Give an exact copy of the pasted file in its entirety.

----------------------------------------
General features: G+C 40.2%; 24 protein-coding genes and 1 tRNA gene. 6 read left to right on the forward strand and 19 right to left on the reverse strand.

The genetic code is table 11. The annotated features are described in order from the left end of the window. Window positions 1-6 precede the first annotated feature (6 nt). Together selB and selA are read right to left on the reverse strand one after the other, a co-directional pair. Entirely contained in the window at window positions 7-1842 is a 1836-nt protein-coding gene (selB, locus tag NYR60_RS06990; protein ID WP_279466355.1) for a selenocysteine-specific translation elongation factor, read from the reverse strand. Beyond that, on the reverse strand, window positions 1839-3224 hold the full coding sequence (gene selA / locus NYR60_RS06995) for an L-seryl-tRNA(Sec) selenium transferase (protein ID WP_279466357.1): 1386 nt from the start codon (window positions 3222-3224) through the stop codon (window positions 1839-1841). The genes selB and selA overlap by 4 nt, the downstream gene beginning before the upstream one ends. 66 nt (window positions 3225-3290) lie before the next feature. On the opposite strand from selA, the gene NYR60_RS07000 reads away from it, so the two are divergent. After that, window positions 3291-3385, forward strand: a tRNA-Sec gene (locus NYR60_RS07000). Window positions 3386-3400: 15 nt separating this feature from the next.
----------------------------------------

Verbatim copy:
General features: G+C 40.2%; 24 protein-coding genes and 1 tRNA gene. 6 read left to right on the forward strand and 19 right to left on the reverse strand.

The genetic code is table 11. The annotated features are described in order from the left end of the window. Window positions 1-6 precede the first annotated feature (6 nt). Together selB and selA are read right to left on the reverse strand one after the other, a co-directional pair. Entirely contained in the window at window positions 7-1842 is a 1836-nt protein-coding gene (selB, locus tag NYR60_RS06990; protein ID WP_279466355.1) for a selenocysteine-specific translation elongation factor, read from the reverse strand. Beyond that, on the reverse strand, window positions 1839-3224 hold the full coding sequence (gene selA / locus NYR60_RS06995) for an L-seryl-tRNA(Sec) selenium transferase (protein ID WP_279466357.1): 1386 nt from the start codon (window positions 3222-3224) through the stop codon (window positions 1839-1841). The genes selB and selA overlap by 4 nt, the downstream gene beginning before the upstream one ends. 66 nt (window positions 3225-3290) lie before the next feature. On the opposite strand from selA, the gene NYR60_RS07000 reads away from it, so the two are divergent. After that, window positions 3291-3385, forward strand: a tRNA-Sec gene (locus NYR60_RS07000). Window positions 3386-3400: 15 nt separating this feature from the next.